The basic plot line of the story is one which follows Rachel, a good looking girl in her mid twenties who lives a relatively carefree life. She works in a sales job where she is responsible for selling holidays over the phone; she's very good at her job and prides herself on being near the top of the league. Her biggest pleasure in life is her good looks which she tells the reader about very early on and she uses these good looks to get pretty much any man she can. It's clear she's a bit of a user of men, she gets the men to dote on her and then simply flicks them to the side when she's had enough. She's young, free and with no attachments whatsoever... that is until she meets Nick Maxwell and winds up pregnant!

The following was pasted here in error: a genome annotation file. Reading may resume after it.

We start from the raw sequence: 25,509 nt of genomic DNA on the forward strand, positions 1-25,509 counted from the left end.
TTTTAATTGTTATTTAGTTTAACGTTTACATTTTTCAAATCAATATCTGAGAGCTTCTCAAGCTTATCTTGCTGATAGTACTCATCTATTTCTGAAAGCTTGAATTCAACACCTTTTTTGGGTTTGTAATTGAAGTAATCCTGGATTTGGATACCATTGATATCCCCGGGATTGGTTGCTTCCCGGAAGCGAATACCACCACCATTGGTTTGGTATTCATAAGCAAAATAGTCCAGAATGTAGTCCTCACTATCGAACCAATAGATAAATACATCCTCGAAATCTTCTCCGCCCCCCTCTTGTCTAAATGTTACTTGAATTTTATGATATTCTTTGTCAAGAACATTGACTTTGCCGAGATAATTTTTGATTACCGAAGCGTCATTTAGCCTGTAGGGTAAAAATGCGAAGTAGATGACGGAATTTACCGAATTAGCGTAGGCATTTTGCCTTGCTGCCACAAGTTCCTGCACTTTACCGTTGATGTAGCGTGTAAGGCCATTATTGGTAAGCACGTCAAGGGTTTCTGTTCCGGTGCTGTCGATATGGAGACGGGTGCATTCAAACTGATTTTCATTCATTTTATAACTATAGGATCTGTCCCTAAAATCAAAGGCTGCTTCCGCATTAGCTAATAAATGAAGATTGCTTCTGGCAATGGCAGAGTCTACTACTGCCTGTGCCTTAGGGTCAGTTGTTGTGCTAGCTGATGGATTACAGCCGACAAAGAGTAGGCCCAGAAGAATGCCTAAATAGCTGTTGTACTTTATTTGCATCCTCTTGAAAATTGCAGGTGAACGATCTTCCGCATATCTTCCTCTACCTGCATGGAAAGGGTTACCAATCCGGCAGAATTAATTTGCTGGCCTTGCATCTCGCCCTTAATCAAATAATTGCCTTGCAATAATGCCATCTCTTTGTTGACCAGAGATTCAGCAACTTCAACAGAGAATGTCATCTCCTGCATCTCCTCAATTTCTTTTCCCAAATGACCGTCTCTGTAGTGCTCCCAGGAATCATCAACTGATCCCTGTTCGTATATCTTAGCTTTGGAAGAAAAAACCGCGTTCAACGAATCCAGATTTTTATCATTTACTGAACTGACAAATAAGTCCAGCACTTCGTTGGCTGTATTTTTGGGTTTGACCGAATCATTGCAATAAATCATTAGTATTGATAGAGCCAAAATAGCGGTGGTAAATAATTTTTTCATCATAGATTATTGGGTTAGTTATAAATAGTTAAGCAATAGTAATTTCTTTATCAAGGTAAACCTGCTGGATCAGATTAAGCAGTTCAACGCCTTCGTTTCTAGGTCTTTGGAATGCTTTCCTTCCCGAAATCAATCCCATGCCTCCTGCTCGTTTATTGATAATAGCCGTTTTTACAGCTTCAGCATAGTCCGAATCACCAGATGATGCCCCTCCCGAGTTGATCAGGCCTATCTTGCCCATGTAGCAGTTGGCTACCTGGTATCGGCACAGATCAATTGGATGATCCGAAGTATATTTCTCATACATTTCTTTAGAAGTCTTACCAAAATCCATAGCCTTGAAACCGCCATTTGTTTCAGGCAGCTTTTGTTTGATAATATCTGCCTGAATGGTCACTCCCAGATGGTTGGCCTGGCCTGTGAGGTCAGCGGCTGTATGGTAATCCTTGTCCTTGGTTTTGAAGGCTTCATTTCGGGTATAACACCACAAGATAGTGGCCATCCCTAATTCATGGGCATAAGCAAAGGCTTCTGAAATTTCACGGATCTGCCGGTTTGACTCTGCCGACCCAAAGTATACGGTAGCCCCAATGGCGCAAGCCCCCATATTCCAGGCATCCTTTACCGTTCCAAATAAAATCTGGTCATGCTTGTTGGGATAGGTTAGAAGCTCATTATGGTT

The book plot has been described as the following by OK magazine:
"Rachel's perfect yet somewhat selfish existence as a party-loving gal can't get any better. But then she meets Nick and suddenly her harmonious life is turned upside down when she discovers she's pregnant."
The plot then continues to follow Rachel as she finally realises that the changes in her hunger and sleeping patterns, plus her changing body shape, is down to something more than a virus. As the book progresses we see her begin to come to terms with her impending pregnancy while she deals with other situations such as discovering her best friend's husband is having an affair with someone and the strange encounter she has with a mysterious, but terribly irritating, man in the supermarket. The book follows her through the whole nine months of her pregnancy from start to finish and a whole other dish of events.